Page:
I remember listening in the early 1980s to a Lebanese academic, Professor Yvonne Haddad, who in the months following the 1982 Israeli invasion of Lebanon listened closely to the mosque sermons in Beirut’s southern suburbs. I don’t remember her precise words, but the meaning stuck with me: she warned that something dark and dangerous was fomenting, not just in Beirut but across the Arab world, which would have grave and long-term consequences for the west. And while I don’t have the text of her presentation in front of me, I came away with the impression she was warning that the amorphous, rarely personal but oft-expressed rhetorical anger at western intervention in the region and military and diplomatic support for Israel would soon be translated into violent action.
Sure enough, it didn’t take long before westerners in Lebanon—academics, journalists, diplomats, aid workers and spies—were kidnapped and held hostage for years, and in some cases executed. In 1983 other Lebanese militants blew up the US embassy in Beirut (just down the road from where I went to school), and the US Marines and French army barracks. Two years later others hijacked TWA flight 847, executing one of its passengers, an American serviceman, and dumping his body onto the tarmac of Beirut’s airport.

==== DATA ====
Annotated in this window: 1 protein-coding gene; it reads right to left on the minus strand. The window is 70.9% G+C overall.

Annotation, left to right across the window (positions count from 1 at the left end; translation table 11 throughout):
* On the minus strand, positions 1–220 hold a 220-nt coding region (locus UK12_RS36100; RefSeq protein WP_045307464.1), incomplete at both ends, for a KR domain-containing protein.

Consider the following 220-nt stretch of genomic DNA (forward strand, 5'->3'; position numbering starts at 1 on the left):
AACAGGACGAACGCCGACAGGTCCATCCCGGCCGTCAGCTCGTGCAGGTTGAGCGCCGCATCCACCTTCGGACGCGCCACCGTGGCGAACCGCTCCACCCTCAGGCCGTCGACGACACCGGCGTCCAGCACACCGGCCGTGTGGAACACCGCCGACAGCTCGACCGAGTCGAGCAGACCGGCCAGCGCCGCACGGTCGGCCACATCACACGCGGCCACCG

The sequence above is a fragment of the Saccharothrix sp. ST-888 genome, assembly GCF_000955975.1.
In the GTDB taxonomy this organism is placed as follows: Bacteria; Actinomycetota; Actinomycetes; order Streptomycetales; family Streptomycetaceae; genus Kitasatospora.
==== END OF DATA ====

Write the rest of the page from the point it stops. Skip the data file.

Thankfully, Lebanon is no longer such a dangerous place for westerners, but it serves, or rather should have served, as a cautionary tale for the rest of the region.
It seems that the case of Lebanon of the 1980s is now being partially replicated in two places which, despite their sometimes fearsome reputations, could, once not long ago, be surprisingly welcoming: Iraq and Gaza.
I spent a good deal of the 1990s shuttling, first, between Baghdad and Amman (where I was based from 1993 to 1998), then later Baghdad and Cairo (where I was based until last year). Despite the many headaches of covering Iraq under Saddam Hussein, I almost never felt my life in danger.
But even back then there were indications the United States was widely resented. I spent many a day in foul-smelling, overcrowded, decaying Iraqi hospitals, where the sick—and many of them were children—died before my eyes from conditions easily treated had it not been for United Nations sanctions imposed after Iraq’s invasion of Kuwait. Self-righteous western officials were keen to point out that, had Saddam Hussein complied with UN Security Council resolutions, those sanctions would have been lifted (it is now clear Saddam was far closer to compliance than those western officials led us to believe) and the suffering would have ended. But I did see in the eyes of the relatives of the sick and dying resentment and indeed hatred at the west for failing to act as hundreds of thousands died.